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Wednesday, September 26, 2012

Development - Symbolism Questions

26 September 2012, Development - Symbolism Questions

Introduction: I wrote the novel Aksinya: Enchantment and the Daemon. This was my 21st novel and through this blog, I gave you the entire novel in installments that included commentary on the writing. In the commentary, in addition to other general information on writing, I explained, how the novel was constructed, the metaphors and symbols in it, the writing techniques and tricks I used, and the way I built the scenes. You can look back through this blog and read the entire novel beginning with

I'm using this novel as an example of how I produce, market, and eventually (we hope) get a novel published. I'll keep you informed along the way.
Today's Blog: To see the steps in the publication process, visit my writing website and select "production schedule," you will be sent to

Here are my rules of writing:

1. Entertain your readers.
2. Don't confuse your readers.
3. Ground your readers in the writing.
4. Don't show (or tell) everything.

I'm going to answer the following reader questions in the next few days.  These questions have to do with symbols.  I've listed the entire question set in blue, and I'll answer in black.

1. Is symbolism primarily (vs only) intended to enhance theme? 

Symbolism is wholly incorporated in all writing.  There are two basic levels in all writing: plot and theme.  Symbolism works on both these levels (but realize, there can be additional levels beyond plot and theme).  Plot and theme are the basic levels of symbolism.  For example, I can write about a character:  The lady was tall and slender.  She stood with half her face enveloped in shadow.  The tattered sleeves of her red dress were visible as she raised her hands slightly--to catch the passerby's attention.  The half of her face that was visible bore the remnants of beauty, but at the edge of the shadows, the lip of a chancre and a scar were visible.  

In this example, there is no indication of theme, but we have extensive symbolism in the description.  From the example, you can guess the lady is slender because she is malnourished.  The red dress could indicate she is a prostitute (no indications of time here).  The tattered sleeves shows she is poor and has likely one dress (this one).  She raises her hands to gain a potential customer's attention.  She is likely older, but that isn't clear--she was once beautiful.  The chancre indicates a venereal disease (likely syphilis) and the scar that she has been infected more than once.  

Here, in this example is enough symbolism to build many levels in the plot without a single touch on a theme.  To set the theme in place, we would need to connect the woman or the symbols cohesively to some overall point.  We have many choices.  We could use as a theme: poverty, squalor, ruined life, prostitution, redemption, degradation, and all.  There are many choices.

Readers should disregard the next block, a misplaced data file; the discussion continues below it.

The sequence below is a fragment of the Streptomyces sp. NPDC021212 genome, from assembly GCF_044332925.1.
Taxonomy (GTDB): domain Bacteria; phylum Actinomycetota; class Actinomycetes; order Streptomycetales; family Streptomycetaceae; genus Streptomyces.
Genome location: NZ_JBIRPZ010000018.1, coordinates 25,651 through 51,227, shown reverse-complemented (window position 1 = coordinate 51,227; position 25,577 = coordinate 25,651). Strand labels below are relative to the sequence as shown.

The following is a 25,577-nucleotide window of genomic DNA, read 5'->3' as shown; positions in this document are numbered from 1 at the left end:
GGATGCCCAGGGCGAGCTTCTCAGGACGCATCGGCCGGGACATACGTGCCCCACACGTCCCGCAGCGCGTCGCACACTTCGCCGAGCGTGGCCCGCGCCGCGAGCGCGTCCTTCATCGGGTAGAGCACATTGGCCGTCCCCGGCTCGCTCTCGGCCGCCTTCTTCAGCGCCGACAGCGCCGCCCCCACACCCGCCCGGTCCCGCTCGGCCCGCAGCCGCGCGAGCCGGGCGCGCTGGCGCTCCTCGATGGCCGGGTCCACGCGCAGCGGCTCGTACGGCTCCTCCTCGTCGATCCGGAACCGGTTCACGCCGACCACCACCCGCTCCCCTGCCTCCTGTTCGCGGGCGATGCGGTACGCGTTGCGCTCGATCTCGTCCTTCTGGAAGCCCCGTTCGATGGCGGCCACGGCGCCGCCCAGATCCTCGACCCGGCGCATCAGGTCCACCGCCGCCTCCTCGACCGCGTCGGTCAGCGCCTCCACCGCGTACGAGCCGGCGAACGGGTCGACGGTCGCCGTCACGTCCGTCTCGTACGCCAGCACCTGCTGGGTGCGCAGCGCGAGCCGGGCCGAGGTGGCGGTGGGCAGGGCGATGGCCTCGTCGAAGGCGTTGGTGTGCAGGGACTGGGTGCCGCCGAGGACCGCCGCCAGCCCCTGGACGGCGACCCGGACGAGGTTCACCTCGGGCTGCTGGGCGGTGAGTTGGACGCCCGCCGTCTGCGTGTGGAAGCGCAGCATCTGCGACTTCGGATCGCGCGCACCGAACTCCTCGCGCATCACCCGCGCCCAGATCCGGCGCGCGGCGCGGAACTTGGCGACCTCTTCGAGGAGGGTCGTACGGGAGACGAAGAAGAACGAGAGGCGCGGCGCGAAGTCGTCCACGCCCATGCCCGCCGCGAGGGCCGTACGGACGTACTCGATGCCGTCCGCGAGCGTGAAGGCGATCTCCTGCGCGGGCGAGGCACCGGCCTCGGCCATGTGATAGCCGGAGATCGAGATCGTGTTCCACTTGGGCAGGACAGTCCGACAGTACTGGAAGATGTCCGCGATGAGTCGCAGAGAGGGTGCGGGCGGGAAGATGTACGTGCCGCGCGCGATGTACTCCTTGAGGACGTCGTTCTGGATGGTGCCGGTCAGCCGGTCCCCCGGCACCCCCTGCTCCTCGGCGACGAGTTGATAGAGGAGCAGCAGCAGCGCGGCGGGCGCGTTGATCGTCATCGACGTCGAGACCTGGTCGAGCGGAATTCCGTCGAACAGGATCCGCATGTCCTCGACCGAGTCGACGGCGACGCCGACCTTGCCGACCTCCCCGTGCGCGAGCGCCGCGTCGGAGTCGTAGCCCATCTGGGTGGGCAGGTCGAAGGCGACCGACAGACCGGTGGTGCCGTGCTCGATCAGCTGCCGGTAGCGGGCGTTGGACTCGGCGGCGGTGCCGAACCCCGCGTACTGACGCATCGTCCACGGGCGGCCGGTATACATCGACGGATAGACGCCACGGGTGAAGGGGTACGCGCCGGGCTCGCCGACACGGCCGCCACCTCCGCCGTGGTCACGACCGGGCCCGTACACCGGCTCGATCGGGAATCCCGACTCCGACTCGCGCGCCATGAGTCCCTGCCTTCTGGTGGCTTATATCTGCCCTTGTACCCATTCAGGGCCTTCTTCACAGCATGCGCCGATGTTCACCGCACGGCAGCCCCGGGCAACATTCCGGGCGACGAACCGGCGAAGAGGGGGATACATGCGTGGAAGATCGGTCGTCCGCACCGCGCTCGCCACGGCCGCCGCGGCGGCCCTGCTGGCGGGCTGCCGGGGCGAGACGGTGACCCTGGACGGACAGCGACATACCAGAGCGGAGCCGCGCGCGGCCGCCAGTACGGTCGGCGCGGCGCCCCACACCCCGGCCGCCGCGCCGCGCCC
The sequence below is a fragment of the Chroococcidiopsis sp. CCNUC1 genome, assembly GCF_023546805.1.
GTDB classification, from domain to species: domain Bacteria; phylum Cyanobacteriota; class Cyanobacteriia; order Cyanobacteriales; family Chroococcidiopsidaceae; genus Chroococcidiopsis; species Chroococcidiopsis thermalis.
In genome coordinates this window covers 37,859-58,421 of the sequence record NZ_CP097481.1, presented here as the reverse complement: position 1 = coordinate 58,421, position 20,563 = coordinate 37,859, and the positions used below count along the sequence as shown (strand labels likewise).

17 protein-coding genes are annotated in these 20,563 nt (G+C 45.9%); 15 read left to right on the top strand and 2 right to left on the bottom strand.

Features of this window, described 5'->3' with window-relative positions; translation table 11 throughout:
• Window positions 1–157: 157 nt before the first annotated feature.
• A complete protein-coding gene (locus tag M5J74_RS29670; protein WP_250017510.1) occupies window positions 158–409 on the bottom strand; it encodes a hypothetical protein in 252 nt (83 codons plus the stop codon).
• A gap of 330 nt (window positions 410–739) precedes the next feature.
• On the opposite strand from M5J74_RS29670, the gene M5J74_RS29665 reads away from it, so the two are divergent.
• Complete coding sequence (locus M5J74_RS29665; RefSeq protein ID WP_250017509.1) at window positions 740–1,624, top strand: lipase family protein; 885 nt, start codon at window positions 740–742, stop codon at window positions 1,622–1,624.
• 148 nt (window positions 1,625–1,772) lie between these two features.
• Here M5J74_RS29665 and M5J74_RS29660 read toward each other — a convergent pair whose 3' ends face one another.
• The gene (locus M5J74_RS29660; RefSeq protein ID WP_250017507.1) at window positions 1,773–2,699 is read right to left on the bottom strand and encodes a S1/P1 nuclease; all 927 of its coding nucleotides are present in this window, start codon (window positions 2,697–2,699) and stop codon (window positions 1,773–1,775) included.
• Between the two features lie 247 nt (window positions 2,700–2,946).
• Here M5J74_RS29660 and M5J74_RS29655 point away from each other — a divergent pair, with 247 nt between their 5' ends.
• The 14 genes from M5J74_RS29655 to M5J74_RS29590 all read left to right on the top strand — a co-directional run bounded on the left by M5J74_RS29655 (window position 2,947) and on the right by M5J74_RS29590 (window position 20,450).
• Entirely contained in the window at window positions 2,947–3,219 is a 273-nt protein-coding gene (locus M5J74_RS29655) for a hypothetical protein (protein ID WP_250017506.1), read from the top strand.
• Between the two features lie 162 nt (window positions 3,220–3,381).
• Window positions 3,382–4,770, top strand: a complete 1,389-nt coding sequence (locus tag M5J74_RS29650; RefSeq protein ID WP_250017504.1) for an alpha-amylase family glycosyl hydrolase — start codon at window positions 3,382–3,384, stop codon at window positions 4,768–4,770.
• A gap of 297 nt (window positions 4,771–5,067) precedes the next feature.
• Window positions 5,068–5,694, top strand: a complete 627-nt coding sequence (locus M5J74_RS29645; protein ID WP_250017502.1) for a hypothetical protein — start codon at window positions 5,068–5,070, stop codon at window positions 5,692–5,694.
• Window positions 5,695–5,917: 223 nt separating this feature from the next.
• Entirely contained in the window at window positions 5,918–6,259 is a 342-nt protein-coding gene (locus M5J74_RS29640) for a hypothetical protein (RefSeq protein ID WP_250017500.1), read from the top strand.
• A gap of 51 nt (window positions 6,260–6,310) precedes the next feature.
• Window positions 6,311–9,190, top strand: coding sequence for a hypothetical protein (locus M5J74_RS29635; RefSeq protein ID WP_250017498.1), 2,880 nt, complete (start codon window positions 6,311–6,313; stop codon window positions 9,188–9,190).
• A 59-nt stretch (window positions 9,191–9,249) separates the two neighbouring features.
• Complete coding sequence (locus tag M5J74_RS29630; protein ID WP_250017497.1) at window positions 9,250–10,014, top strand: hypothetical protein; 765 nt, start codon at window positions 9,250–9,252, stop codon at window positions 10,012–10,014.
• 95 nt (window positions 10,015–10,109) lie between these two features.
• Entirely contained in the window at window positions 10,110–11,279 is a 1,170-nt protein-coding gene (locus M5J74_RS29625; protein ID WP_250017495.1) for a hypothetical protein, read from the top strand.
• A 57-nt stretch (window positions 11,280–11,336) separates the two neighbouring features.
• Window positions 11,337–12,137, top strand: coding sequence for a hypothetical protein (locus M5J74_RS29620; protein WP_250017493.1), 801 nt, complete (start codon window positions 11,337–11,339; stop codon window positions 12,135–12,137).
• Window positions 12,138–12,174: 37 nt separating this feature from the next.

I'll continue to answer the following questions tomorrow. 
2. Is symbolism more (or less) effective than allusion?
3. Do you have more detailed guidelines for it's employment & effectiveness?
4. Is symb...
olism considered a "text-linking" literary device, or not?

To elaborate: Readers vary greatly in their recognition of symbolism, allusion, etc.. So the success of using symbolism as a literary device, like an allusion, depends largely on the audience "getting" it. The more obscure, the less they will be understood. With that in mind, do you carefully consider your auidence vs yourself, or somewhere in between. .If the former, do you predominately use basic (higher level) symbols, over and over to reinforce the theme, or use a family of related symbols, each w/ finer granularity, or a bit more nuanced than earlier symbols? If the latter, I fear, it will become a private (symbolic) language of the writer and a very few, buried in the story, not enhancing the theme much. Any feedback appreciated!

I'll move on to basic writing exercises and creativity in the near future.

The following is a question asked by one of my readers. I'm going to address this over time: Please elaborate on scene, theme, plot, character development in a new novel, the framework, the development, order if operation, the level of detail, guidelines, rule of thumb, tricks, traps and techniques. To what extent do you outline the historic context, culture, mannerism, speech, dress and thought process of the main characters, in a historic order to maintain integrity, and gradually (help) reveal attributes of a character in the story, or otherwise clarify the plot, scene, transition, tension or resolution?

I'll repeat my published novel websites so you can see more examples:, and the individual novel websites:,,,, http://www.thefoxshonor

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